Illegal nets jeopardise native fish in Barishal

Published : 22 Aug 2022 07:44 PM

At a time when the government and the fisheries department are struggling to stop the use of current nets, fishermen are using a special trap called China Duari to indiscriminately overfish the river to destroy the country's fisheries.

However, the people concerned think that the use of this net will cause the native species of fish to be in dire straits in the future. As there is no law of the fisheries department to stop the use of such harmful traps, the fisheries department is not able to take any effective measures. However, the Fisheries Department is conducting regular operations in the river by applying various sections and sub-sections of the Fisheries Act.

On the ground, various areas of Barishal have been visited; various aquatic animals including fish fry are being killed by banning currents, china-duari, vessel nets, bamboo mats made of bamboo mats in canal-bills to kill local species of fish. Even native species of fish are being killed by hook spears from evening to late night.

All kinds of native species of fresh water fish in river are caught in fine traps. Especially native species of egg-bearing fish are also not immune to these traps. Rivers, canals and small rivers are gradually becoming devoid of fish.

China Duari is usually one to one and a half feet high, 60 to 100 feet long and has a small fluted shape. 4 iron rods and a ring of rods are made in the shape of a box and surrounded by a fine mesh. The price of each China duari is 8 to 10 thousand taka. Easy fishing means more income and less effort.

A fisherman named Bimal Halder, who hunts fish with China Duari, said that all kinds of fish get trapped in this trap. Earlier fiehemen used to use current nets but due to regular raids by the Fisheries Department they have stopped using current nets and now they are using China Duari. In this network, the cost is less and the income is more. China net has already made an inroad into fishing of local varieties all across the country, threatening their existence. No reports on their sources are available as yet. However, there have been a number of reports expressing concern about the disappearance of local fish as the net spares neither the young nor the grown-up fish. Unscrupulous fishermen are little aware that the wholesale fishing will destroy the local stock sooner than later. Once again, the district and upazila administrations in some areas are taking actions against the use of this killer net. But these are isolated incidents and do not address the problem at its roots.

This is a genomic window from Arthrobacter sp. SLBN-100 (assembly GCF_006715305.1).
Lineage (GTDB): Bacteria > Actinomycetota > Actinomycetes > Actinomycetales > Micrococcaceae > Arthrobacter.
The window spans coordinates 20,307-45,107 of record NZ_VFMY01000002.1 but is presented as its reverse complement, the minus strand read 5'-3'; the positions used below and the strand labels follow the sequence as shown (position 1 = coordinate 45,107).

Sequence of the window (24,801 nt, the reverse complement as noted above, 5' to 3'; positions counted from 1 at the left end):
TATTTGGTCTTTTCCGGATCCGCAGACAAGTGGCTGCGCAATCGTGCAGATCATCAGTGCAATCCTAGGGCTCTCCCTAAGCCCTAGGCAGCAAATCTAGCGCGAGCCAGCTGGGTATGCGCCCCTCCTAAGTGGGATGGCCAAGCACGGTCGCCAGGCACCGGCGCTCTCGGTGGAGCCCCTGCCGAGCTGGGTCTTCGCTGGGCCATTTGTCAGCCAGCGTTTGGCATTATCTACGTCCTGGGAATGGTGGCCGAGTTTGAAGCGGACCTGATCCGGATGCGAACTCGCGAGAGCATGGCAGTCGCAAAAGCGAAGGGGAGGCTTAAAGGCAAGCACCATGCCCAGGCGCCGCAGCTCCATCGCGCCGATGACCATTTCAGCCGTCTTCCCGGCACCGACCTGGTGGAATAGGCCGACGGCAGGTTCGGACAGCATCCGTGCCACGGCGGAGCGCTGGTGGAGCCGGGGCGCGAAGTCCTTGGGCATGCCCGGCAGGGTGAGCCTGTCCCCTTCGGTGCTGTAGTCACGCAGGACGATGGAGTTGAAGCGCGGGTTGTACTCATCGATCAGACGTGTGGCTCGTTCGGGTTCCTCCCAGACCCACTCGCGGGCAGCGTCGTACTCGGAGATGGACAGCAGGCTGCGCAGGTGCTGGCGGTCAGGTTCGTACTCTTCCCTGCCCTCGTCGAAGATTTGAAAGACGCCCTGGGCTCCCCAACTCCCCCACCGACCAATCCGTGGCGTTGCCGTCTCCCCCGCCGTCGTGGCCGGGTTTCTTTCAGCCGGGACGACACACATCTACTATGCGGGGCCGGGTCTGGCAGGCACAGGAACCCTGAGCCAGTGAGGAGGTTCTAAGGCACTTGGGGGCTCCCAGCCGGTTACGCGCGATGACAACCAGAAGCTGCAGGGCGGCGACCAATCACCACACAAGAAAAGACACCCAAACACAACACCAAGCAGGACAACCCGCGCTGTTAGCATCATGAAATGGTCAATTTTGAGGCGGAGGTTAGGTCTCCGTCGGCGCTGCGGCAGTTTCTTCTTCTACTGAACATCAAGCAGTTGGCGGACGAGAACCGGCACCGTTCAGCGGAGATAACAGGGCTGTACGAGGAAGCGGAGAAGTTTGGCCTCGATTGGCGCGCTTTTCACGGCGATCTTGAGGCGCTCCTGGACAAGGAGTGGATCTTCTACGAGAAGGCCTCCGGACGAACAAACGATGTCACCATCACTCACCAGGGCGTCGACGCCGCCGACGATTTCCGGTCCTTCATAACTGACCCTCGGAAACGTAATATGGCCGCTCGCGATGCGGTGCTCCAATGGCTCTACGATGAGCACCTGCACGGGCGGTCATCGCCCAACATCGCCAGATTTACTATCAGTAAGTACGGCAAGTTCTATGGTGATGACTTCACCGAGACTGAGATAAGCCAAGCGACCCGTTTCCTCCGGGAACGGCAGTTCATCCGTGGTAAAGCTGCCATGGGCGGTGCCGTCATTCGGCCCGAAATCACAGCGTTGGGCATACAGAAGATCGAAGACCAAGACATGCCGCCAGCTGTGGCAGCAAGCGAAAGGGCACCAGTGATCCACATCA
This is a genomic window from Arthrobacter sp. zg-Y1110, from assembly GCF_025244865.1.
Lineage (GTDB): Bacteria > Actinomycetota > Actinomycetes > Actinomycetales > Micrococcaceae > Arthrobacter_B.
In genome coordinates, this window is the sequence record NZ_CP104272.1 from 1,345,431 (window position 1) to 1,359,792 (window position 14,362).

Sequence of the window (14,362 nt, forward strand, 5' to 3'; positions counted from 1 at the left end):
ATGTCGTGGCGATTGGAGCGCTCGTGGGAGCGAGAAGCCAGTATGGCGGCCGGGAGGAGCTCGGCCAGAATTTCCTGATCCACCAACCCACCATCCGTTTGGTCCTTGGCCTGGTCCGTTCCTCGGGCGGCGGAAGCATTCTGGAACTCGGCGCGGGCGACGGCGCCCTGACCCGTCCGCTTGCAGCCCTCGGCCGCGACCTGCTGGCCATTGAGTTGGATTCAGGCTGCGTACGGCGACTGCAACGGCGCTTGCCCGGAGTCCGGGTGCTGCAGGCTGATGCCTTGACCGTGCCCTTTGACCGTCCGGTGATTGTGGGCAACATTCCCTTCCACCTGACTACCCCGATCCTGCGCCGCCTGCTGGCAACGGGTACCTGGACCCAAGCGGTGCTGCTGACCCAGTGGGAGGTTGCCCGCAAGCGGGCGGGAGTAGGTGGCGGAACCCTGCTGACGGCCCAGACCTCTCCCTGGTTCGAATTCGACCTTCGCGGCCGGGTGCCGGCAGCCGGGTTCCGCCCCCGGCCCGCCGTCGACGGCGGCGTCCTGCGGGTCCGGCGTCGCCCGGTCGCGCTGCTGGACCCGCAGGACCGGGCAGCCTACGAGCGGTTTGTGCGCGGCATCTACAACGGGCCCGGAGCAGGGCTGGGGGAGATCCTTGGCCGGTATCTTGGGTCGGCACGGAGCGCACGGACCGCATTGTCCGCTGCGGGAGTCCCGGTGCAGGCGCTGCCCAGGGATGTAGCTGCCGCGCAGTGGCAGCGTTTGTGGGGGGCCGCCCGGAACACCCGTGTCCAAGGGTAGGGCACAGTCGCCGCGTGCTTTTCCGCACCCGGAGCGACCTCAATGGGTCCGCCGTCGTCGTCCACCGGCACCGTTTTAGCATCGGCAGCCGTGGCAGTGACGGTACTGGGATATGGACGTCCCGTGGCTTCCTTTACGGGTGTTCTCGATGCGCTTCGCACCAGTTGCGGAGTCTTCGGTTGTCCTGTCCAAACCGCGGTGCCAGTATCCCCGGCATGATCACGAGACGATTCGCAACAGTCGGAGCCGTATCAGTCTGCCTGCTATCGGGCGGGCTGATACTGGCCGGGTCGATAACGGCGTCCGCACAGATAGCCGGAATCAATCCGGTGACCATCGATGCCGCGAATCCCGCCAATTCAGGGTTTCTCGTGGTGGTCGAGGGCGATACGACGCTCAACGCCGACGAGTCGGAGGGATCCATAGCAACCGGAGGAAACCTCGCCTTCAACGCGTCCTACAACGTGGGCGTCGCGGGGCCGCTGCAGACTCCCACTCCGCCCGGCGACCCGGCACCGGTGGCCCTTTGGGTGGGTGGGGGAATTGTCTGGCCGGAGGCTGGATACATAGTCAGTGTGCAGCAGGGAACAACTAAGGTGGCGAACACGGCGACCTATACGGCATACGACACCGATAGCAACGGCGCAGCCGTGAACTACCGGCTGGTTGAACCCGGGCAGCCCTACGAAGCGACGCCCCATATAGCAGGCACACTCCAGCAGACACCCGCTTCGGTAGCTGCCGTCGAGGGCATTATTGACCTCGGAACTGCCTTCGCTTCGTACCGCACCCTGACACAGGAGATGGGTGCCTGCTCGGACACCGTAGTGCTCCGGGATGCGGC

The International Union for Conservation of Nature (IUCN) published its Red List of Threatened Animals in Bangladesh for the first time in 2000. At that time 54 freshwater and brackish fish species were in the list of the 'threatened'. Of them 12 were listed as critically endangered, 28 endangered and 14 vulnerable. In its updated list it prepared in 2015, the threatened fish species rose to 64, nine of which were found to be critically endangered, 30 endangered and 25 vulnerable.

By this time, Bangladesh Fisheries Research Institute (BFRI) and the Department of Fisheries (DOF) have made possible the breeding of some local varieties of fish in hatcheries for their successful production in natural habitats.

This has been a highly celebratory achievement on the part of our local scientists. But such efforts will go in vain if the use of Current net and China net cannot be done away with. A concerted and serious effort is needed to bring an end to the supply sources both local production and import of the illegal nets. The factories will have to be done away with in order to save local fish species from extinction.       

Md. Matiar Rahman, associate Professor in the Zoology department of Barishal Government Brojomohun College, said that the process of catching fish with China Duari causes both economic and environmental damage. He said that once the Chinese gill nets are released in the river, fish, fry, and even fish eggs emerge. Again, not all fish caught are 'targeted' fish.

Explaining the matter, he said, 'There is no demand in the market - many fish are caught. They are thrown away by fishermen, but most of the time they don't survive. This means, these fish could no longer reproduce. There may be many fish in it, which are endangered species'.

According to experts, more than 100 indigenous fish species have become 'almost absent' from the market in Bangladesh in the last few decades.

According to the Fisheries Protection and Conservation Act in Bangladesh, every fish reared in open water must be hatched and hatched once. Prior to that catching fish fry was a legally puni shable offence.